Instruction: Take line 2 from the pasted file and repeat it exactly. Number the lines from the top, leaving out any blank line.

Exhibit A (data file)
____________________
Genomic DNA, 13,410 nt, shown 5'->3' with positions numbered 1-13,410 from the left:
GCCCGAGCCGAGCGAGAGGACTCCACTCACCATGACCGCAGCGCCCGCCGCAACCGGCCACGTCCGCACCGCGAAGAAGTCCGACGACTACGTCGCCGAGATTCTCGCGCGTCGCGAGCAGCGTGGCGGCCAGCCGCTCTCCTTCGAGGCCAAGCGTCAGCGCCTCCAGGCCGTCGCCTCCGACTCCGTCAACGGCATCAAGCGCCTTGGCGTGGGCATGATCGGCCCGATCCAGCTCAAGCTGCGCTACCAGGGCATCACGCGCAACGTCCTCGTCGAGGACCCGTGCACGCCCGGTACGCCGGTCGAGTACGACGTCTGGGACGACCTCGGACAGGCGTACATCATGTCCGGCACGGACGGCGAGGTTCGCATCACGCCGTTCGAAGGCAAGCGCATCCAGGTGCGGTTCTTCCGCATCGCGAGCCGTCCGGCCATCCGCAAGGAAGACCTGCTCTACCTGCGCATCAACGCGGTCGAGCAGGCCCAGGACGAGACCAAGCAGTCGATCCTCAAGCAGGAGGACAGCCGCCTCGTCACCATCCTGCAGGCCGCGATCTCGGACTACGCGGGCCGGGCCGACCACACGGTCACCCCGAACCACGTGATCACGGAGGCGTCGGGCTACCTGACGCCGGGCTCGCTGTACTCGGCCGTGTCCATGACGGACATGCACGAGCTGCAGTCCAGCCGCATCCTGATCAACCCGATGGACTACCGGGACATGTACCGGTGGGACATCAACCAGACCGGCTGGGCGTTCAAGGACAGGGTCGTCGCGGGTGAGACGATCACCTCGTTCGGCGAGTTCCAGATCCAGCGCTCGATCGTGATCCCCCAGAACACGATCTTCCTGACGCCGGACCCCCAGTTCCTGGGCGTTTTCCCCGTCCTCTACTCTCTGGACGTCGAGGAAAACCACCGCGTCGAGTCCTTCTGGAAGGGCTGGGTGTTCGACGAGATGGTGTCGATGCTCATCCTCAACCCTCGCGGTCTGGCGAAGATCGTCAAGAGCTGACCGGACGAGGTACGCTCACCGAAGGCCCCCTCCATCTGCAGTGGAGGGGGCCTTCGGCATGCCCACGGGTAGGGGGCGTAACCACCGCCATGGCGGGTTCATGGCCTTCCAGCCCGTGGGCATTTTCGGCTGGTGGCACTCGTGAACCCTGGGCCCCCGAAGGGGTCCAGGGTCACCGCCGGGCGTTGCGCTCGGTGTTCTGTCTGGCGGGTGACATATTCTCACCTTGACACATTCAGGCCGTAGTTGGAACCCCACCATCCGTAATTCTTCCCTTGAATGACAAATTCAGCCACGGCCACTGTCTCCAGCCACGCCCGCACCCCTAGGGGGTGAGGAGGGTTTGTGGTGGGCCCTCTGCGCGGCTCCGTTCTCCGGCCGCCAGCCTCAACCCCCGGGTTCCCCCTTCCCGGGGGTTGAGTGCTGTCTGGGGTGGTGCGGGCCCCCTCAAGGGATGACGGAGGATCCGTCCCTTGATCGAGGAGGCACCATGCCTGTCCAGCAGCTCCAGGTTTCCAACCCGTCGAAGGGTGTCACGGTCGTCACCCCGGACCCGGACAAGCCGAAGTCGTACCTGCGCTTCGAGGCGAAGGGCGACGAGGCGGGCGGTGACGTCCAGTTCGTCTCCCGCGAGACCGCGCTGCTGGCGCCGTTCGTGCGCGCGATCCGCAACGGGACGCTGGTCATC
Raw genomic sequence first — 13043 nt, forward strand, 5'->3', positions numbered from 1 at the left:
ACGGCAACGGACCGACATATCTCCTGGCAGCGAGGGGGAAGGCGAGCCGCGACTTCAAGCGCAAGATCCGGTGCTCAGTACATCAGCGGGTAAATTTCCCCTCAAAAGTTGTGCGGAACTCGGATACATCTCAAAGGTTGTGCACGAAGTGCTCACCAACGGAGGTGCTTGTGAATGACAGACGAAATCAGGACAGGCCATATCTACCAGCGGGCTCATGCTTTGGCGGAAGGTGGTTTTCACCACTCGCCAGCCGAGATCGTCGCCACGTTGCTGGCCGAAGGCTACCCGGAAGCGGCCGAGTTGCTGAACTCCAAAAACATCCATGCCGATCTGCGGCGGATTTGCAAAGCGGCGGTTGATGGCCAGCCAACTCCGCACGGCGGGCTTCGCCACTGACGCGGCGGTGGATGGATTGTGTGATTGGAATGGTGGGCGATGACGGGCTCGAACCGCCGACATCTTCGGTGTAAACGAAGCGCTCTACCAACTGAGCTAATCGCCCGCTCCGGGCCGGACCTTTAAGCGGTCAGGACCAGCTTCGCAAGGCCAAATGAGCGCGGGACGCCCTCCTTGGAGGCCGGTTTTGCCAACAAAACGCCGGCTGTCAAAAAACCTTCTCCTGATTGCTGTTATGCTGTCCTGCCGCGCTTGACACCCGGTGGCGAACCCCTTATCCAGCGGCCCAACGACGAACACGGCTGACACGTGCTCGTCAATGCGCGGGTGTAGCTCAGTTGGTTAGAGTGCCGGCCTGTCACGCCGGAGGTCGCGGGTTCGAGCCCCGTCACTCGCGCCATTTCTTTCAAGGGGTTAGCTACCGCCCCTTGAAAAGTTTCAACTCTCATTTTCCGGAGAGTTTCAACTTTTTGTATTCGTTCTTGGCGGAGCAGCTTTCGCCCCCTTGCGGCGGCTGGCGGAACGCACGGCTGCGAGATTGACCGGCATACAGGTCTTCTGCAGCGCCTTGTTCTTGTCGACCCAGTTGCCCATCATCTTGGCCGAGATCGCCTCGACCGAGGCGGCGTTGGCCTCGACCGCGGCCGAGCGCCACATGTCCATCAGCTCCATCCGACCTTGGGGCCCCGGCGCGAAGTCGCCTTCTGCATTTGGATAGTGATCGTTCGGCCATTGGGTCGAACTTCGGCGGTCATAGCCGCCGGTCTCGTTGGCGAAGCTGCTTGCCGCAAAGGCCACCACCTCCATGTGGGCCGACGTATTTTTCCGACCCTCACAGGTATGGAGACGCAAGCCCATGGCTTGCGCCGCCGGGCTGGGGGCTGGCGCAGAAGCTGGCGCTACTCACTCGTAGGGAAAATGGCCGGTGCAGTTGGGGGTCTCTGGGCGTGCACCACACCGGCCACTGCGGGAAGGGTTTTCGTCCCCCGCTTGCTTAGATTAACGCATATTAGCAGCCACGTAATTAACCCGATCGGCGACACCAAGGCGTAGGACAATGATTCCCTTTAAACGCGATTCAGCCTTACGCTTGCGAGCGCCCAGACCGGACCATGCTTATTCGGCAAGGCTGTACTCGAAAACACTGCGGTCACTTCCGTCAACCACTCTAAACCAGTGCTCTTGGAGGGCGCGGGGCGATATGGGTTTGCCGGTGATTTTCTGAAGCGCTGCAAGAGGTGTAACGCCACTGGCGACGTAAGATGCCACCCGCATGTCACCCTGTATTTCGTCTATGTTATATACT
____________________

GCCCGAGCCGAGCGAGAGGACTCCACTCACCATGACCGCAGCGCCCGCCGCAACCGGCCACGTCCGCACCGCGAAGAAGTCCGACGACTACGTCGCCGAGATTCTCGCGCGTCGCGAGCAGCGTGGCGGCCAGCCGCTCTCCTTCGAGGCCAAGCGTCAGCGCCTCCAGGCCGTCGCCTCCGACTCCGTCAACGGCATCAAGCGCCTTGGCGTGGGCATGATCGGCCCGATCCAGCTCAAGCTGCGCTACCAGGGCATCACGCGCAACGTCCTCGTCGAGGACCCGTGCACGCCCGGTACGCCGGTCGAGTACGACGTCTGGGACGACCTCGGACAGGCGTACATCATGTCCGGCACGGACGGCGAGGTTCGCATCACGCCGTTCGAAGGCAAGCGCATCCAGGTGCGGTTCTTCCGCATCGCGAGCCGTCCGGCCATCCGCAAGGAAGACCTGCTCTACCTGCGCATCAACGCGGTCGAGCAGGCCCAGGACGAGACCAAGCAGTCGATCCTCAAGCAGGAGGACAGCCGCCTCGTCACCATCCTGCAGGCCGCGATCTCGGACTACGCGGGCCGGGCCGACCACACGGTCACCCCGAACCACGTGATCACGGAGGCGTCGGGCTACCTGACGCCGGGCTCGCTGTACTCGGCCGTGTCCATGACGGACATGCACGAGCTGCAGTCCAGCCGCATCCTGATCAACCCGATGGACTACCGGGACATGTACCGGTGGGACATCAACCAGACCGGCTGGGCGTTCAAGGACAGGGTCGTCGCGGGTGAGACGATCACCTCGTTCGGCGAGTTCCAGATCCAGCGCTCGATCGTGATCCCCCAGAACACGATCTTCCTGACGCCGGACCCCCAGTTCCTGGGCGTTTTCCCCGTCCTCTACTCTCTGGACGTCGAGGAAAACCACCGCGTCGAGTCCTTCTGGAAGGGCTGGGTGTTCGACGAGATGGTGTCGATGCTCATCCTCAACCCTCGCGGTCTGGCGAAGATCGTCAAGAGCTGACCGGACGAGGTACGCTCACCGAAGGCCCCCTCCATCTGCAGTGGAGGGGGCCTTCGGCATGCCCACGGGTAGGGGGCGTAACCACCGCCATGGCGGGTTCATGGCCTTCCAGCCCGTGGGCATTTTCGGCTGGTGGCACTCGTGAACCCTGGGCCCCCGAAGGGGTCCAGGGTCACCGCCGGGCGTTGCGCTCGGTGTTCTGTCTGGCGGGTGACATATTCTCACCTTGACACATTCAGGCCGTAGTTGGAACCCCACCATCCGTAATTCTTCCCTTGAATGACAAATTCAGCCACGGCCACTGTCTCCAGCCACGCCCGCACCCCTAGGGGGTGAGGAGGGTTTGTGGTGGGCCCTCTGCGCGGCTCCGTTCTCCGGCCGCCAGCCTCAACCCCCGGGTTCCCCCTTCCCGGGGGTTGAGTGCTGTCTGGGGTGGTGCGGGCCCCCTCAAGGGATGACGGAGGATCCGTCCCTTGATCGAGGAGGCACCATGCCTGTCCAGCAGCTCCAGGTTTCCAACCCGTCGAAGGGTGTCACGGTCGTCACCCCGGACCCGGACAAGCCGAAGTCGTACCTGCGCTTCGAGGCGAAGGGCGACGAGGCGGGCGGTGACGTCCAGTTCGTCTCCCGCGAGACCGCGCTGCTGGCGCCGTTCGTGCGCGCGATCCGCAACGGGACGCTGGTCATC